Ironically, in a business where capacity always has been expensive and scarce, internet access capacity is becoming less an issue than business models that take advantage of that abundance
Those changes are coming at a time when revenue earned from selling access connections to humans, for devices they want to use, is reaching saturation. That is why internet of things is so important: services used by sensors and machines represent the major area for growth of connections and revenue. 
So different business models are likely to emerge early in the 5G rollout. In some markets, millimeter wave spectrum will not be a factor, so use cases based on use of small cells might not emerge, either.
In a few markets, 5G in fixed mode might be quite significant; in other markets it will not be a factor.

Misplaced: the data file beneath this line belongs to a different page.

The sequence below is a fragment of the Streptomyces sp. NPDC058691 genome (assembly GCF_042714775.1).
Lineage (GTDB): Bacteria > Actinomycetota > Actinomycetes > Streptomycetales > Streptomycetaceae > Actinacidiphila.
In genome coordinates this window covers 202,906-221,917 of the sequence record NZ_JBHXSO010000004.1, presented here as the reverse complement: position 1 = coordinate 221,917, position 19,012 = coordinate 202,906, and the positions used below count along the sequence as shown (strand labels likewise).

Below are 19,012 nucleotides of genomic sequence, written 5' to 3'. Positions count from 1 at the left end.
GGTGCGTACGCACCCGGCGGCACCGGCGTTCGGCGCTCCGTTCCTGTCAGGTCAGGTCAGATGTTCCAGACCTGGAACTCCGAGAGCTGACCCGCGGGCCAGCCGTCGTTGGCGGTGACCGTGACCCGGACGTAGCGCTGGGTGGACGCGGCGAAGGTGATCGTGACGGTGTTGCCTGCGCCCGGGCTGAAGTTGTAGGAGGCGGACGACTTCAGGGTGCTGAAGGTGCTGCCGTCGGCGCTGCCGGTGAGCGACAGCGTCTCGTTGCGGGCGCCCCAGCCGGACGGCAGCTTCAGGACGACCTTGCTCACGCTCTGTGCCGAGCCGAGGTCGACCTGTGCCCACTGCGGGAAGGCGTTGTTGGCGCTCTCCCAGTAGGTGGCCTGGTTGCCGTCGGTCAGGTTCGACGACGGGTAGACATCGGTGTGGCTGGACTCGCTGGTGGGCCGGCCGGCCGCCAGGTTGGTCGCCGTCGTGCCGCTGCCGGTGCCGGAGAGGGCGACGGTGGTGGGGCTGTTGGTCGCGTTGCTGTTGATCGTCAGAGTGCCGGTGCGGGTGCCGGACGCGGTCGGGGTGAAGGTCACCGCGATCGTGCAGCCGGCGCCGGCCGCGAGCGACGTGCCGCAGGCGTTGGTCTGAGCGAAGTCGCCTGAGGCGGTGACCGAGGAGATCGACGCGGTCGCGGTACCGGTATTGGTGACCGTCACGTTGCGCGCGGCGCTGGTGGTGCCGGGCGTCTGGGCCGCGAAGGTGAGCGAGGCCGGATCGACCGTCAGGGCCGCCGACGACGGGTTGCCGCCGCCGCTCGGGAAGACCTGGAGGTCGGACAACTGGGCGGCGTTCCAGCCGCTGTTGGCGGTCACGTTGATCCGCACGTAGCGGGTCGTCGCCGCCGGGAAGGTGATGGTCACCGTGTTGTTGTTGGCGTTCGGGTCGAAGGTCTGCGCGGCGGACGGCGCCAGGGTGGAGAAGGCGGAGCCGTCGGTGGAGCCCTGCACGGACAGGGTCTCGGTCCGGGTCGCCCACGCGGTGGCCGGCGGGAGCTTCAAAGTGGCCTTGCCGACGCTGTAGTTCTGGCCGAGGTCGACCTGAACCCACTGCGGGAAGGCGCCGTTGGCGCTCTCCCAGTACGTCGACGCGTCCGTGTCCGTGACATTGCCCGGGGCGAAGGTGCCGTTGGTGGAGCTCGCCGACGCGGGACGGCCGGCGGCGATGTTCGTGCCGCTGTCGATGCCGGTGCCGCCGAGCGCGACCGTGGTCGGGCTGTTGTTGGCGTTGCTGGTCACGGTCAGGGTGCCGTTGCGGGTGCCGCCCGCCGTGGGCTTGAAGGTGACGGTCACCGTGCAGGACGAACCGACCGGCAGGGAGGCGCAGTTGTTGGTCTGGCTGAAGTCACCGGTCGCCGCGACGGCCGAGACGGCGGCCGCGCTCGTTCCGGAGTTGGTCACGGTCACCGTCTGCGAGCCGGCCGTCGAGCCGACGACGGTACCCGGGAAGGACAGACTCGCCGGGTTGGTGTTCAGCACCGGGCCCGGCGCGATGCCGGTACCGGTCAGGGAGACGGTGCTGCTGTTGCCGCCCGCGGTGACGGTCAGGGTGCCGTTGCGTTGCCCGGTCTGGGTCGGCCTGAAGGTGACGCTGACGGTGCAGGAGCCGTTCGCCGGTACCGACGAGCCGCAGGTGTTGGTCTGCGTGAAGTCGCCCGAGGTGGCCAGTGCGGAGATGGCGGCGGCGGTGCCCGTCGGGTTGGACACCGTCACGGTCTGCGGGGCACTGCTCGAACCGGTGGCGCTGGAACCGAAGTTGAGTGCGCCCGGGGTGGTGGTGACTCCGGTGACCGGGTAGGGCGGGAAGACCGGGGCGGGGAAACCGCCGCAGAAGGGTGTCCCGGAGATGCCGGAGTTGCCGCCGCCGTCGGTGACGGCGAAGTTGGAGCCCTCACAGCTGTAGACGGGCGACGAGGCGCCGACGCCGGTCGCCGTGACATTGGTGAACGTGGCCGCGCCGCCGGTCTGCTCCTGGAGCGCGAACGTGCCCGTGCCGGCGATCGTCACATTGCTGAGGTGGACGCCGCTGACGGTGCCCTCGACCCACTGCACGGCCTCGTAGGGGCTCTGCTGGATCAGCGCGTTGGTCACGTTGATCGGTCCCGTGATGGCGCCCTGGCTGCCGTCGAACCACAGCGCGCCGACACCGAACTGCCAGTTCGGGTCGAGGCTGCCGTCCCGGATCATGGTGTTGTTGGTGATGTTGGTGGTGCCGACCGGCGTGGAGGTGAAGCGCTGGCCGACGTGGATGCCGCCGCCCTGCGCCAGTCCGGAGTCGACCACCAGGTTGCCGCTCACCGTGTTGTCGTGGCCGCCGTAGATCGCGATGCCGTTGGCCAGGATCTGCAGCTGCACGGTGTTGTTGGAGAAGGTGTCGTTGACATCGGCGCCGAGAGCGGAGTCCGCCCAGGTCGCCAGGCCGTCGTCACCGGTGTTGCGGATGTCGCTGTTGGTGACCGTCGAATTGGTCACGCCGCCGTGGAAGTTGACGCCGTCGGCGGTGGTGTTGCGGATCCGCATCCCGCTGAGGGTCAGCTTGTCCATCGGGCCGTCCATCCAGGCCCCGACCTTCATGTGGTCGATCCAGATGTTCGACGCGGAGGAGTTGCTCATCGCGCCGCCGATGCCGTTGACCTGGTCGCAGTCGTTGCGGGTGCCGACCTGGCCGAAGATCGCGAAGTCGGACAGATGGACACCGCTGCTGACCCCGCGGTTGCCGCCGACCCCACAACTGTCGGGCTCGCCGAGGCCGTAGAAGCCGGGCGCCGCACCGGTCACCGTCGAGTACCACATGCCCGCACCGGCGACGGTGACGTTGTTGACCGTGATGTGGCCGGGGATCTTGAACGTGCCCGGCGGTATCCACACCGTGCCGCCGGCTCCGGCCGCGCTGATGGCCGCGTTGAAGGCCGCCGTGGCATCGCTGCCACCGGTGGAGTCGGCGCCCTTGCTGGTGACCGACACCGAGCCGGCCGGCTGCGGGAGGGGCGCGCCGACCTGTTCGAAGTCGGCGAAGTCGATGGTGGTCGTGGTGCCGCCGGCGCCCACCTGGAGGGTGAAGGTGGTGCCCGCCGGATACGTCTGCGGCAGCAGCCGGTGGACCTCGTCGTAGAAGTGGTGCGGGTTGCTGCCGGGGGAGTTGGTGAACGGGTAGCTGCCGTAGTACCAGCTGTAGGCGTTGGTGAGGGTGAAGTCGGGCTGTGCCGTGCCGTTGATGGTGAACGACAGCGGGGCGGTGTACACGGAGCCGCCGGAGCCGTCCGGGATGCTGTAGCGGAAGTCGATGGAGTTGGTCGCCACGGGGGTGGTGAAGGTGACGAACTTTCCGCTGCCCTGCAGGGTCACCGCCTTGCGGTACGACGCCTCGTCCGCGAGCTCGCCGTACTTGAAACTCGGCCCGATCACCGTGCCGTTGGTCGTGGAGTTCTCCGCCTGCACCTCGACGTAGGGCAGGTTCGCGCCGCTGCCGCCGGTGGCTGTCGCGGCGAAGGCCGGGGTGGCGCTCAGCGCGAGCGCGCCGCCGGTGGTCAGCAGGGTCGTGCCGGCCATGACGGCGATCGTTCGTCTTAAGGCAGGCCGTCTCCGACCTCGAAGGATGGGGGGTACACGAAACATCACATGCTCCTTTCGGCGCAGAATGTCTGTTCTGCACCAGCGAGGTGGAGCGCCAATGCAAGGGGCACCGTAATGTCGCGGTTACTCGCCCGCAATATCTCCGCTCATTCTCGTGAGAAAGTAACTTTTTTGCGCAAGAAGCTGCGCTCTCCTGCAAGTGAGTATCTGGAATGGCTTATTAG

Internet of things opportunities likewise will vary between regions; large companies versus small companies; urban areas versus rural areas; mobile and fixed use cases and between connectivity sup…

Mobile Does Not Yet Represent Most Bandwidth Consumption, But Does Drive Most Digital App Time of Use

Not that the finding is going to surprise anybody, comScore reports that in most markets, mobile devices represent the way most people use “digital” applications, from 64 percent to 91 percent of time spent with digital applications. source: comScore

Some Overbuilders Reconsider Triple Play

It has never been easy to be an overbuilder (a firm that competes on a facilities basis) with both cable TV and telcos in the same territory) in the U.S. market.

Since local access is a scale business, any overbuilder has to attack a niche (such as multiple dwellings units) or overbuild an entire metro area, risking a huge amount of capital for hope for a 10-percent to 15-percent take rate.